Yes, there’s a Sarah Palin action figure doll. Those of you who still have your George W. Bush fighter pilot action figure doll will want one. Just don’t tell me what you do with them.
I don’t know if Gary Kamiya saw the Palin action figure before he wrote “The dominatrix” for Salon. Readers are complaining that the article is sexist. Personally, I think Kamiya has a point.
At a conscious level, the Republican duo are masquerading as reformers who will “clean up Washington.” But their unconscious appeal may be more important. By choosing Palin, McCain and the GOP have elbowed the Democrats off the dance floor. In a bizarre turnaround, the uptight Republicans are suddenly the party of sex, women, fun. They’re all about spontaneity, bucking convention, letting their freak flags fly. If it feels good, do it! Let Mr. Dignified, Obama, drone on about the economy or the resurgence of the Taliban or whatever boring downer of a subject he wants to lecture us on. Let that long-winded Joe Biden carry us back to that Poli Sci 201 class we fell asleep in. Hey, did you check out Palin’s rack? It’s party time in America!
Kamiya also suggests that “Drill, drill, drill” has a subtext I hadn’t thought of.
McCain’s rise in the polls appears to be almost entirely a reaction to Sarah Palin. As everyone keeps saying, she has “energized the base.” That’s another phrase that’s taken on new meaning for me after reading Kamiya’s article, but never mind. There is disagreement over how much bounce McCain got, and whether it will last. (For discussion see this and this.)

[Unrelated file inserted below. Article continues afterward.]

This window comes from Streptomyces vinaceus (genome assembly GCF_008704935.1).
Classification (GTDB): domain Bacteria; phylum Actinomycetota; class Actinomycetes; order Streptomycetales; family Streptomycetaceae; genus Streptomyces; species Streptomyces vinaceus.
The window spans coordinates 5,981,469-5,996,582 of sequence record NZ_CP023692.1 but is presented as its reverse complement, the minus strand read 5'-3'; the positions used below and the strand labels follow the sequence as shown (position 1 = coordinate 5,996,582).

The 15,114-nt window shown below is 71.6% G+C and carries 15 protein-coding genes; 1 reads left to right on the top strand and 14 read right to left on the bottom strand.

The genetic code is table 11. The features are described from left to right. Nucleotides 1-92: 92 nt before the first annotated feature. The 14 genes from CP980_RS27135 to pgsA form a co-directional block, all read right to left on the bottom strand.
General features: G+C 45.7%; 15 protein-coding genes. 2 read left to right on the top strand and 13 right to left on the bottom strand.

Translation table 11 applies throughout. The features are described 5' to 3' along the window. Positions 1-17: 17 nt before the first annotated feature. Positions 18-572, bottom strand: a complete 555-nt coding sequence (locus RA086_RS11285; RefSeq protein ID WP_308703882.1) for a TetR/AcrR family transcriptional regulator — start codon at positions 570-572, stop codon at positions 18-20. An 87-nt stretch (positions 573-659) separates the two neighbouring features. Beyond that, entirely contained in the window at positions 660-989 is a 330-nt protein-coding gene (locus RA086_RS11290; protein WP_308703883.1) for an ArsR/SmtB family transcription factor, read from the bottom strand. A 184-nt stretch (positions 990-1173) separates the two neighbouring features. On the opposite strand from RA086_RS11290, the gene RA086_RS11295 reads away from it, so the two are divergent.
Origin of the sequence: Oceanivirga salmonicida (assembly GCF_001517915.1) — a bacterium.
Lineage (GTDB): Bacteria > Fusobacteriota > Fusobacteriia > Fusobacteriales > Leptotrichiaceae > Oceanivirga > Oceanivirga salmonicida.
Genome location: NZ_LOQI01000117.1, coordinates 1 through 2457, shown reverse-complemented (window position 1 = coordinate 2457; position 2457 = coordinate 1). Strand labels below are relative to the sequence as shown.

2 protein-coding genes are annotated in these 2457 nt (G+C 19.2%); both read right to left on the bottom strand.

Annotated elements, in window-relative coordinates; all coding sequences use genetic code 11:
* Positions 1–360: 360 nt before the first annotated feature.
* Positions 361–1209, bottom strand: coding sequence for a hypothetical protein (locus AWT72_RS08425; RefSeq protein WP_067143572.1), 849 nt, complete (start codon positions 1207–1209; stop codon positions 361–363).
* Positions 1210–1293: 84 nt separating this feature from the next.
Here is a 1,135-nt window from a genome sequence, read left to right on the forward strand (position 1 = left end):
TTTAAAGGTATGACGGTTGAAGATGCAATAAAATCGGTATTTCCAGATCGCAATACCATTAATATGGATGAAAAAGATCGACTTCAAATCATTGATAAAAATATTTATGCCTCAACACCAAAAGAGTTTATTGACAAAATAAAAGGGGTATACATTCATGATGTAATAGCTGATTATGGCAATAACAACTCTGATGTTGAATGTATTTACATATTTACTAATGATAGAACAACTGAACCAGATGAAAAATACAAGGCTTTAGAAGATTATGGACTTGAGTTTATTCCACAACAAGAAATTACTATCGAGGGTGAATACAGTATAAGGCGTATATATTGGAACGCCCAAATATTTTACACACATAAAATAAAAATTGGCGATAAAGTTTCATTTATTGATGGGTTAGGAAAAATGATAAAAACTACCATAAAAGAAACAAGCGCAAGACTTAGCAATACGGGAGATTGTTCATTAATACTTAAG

I have no doubt that the wingnuts will love Sarah Palin forever. After all, we’re talking about people who are still angry that the Senate bounced Robert Bork’s SCOTUS nomination more than 20 years ago. If the Palin-McCain ticket loses, the loss will be added to their Grievance Hall of Fame.
What remains to be seen is whether Palin can keep the affection of those swing voters who have swung in her direction. Maybe, but I think it’s more likely she’ll end up being a novelty toy that amuses for a few days but quickly ends up in that box of random junk in the basement.
As Josh Marshall points out, Palin’s “reformer/maverick” persona is built entirely on lies. And, for a change, the MSM actually is reporting on some of these lies. Current headlines:
“Record Contradicts Palin’s ‘Bridge’ Claims” (the bleeping Wall Street Journal, believe it or not)
I like the Obama campaign’s response ad. It even uses the “L” word — lying. Whoa!
The McCain campaign’s issue-free ads tout the ticket as a pair of “reformers” and “mavericks” who will bring “change.” All image, no substance. Will that work? I’ve seen similar campaigns fail in the past, and I’ve also seen them succeed. I think a lot depends on what mood the electorate is in.
The GOP marketing strategy is essentially the same one they used to sell Dubya in 2000. Al Gore is a bore. George Bush is fun. Hey, America — are we having fun yet?